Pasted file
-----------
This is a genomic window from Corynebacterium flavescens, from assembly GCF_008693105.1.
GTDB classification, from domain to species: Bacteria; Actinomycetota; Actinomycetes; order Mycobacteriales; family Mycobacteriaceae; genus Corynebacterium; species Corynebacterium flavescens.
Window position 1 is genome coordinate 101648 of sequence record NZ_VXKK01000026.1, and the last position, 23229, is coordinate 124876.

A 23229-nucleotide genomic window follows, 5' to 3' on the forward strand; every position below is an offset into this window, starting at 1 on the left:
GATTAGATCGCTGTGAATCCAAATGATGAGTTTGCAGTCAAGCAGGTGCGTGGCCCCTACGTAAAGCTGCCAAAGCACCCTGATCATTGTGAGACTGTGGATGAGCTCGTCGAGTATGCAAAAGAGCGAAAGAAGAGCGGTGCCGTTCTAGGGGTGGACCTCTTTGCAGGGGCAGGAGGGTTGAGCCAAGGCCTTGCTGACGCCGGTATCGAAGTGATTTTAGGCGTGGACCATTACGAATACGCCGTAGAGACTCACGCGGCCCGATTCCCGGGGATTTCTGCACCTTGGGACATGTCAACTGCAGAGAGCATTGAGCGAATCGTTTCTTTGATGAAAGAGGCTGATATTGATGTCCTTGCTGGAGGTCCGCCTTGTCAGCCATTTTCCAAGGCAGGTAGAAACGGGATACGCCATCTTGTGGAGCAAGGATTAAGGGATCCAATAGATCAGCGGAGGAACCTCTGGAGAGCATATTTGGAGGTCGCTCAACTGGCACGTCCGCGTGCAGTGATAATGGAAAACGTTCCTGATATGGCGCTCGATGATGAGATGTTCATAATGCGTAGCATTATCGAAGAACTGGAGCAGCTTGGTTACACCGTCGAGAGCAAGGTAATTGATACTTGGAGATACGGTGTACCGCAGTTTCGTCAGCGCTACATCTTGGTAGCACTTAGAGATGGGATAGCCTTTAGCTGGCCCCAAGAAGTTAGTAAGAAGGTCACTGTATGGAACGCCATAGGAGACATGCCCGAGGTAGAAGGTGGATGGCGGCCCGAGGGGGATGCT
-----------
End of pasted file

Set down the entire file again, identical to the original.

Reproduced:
This is a genomic window from Corynebacterium flavescens, from assembly GCF_008693105.1.
GTDB classification, from domain to species: Bacteria; Actinomycetota; Actinomycetes; order Mycobacteriales; family Mycobacteriaceae; genus Corynebacterium; species Corynebacterium flavescens.
Window position 1 is genome coordinate 101648 of sequence record NZ_VXKK01000026.1, and the last position, 23229, is coordinate 124876.

A 23229-nucleotide genomic window follows, 5' to 3' on the forward strand; every position below is an offset into this window, starting at 1 on the left:
GATTAGATCGCTGTGAATCCAAATGATGAGTTTGCAGTCAAGCAGGTGCGTGGCCCCTACGTAAAGCTGCCAAAGCACCCTGATCATTGTGAGACTGTGGATGAGCTCGTCGAGTATGCAAAAGAGCGAAAGAAGAGCGGTGCCGTTCTAGGGGTGGACCTCTTTGCAGGGGCAGGAGGGTTGAGCCAAGGCCTTGCTGACGCCGGTATCGAAGTGATTTTAGGCGTGGACCATTACGAATACGCCGTAGAGACTCACGCGGCCCGATTCCCGGGGATTTCTGCACCTTGGGACATGTCAACTGCAGAGAGCATTGAGCGAATCGTTTCTTTGATGAAAGAGGCTGATATTGATGTCCTTGCTGGAGGTCCGCCTTGTCAGCCATTTTCCAAGGCAGGTAGAAACGGGATACGCCATCTTGTGGAGCAAGGATTAAGGGATCCAATAGATCAGCGGAGGAACCTCTGGAGAGCATATTTGGAGGTCGCTCAACTGGCACGTCCGCGTGCAGTGATAATGGAAAACGTTCCTGATATGGCGCTCGATGATGAGATGTTCATAATGCGTAGCATTATCGAAGAACTGGAGCAGCTTGGTTACACCGTCGAGAGCAAGGTAATTGATACTTGGAGATACGGTGTACCGCAGTTTCGTCAGCGCTACATCTTGGTAGCACTTAGAGATGGGATAGCCTTTAGCTGGCCCCAAGAAGTTAGTAAGAAGGTCACTGTATGGAACGCCATAGGAGACATGCCCGAGGTAGAAGGTGGATGGCGGCCCGAGGGGGATGCT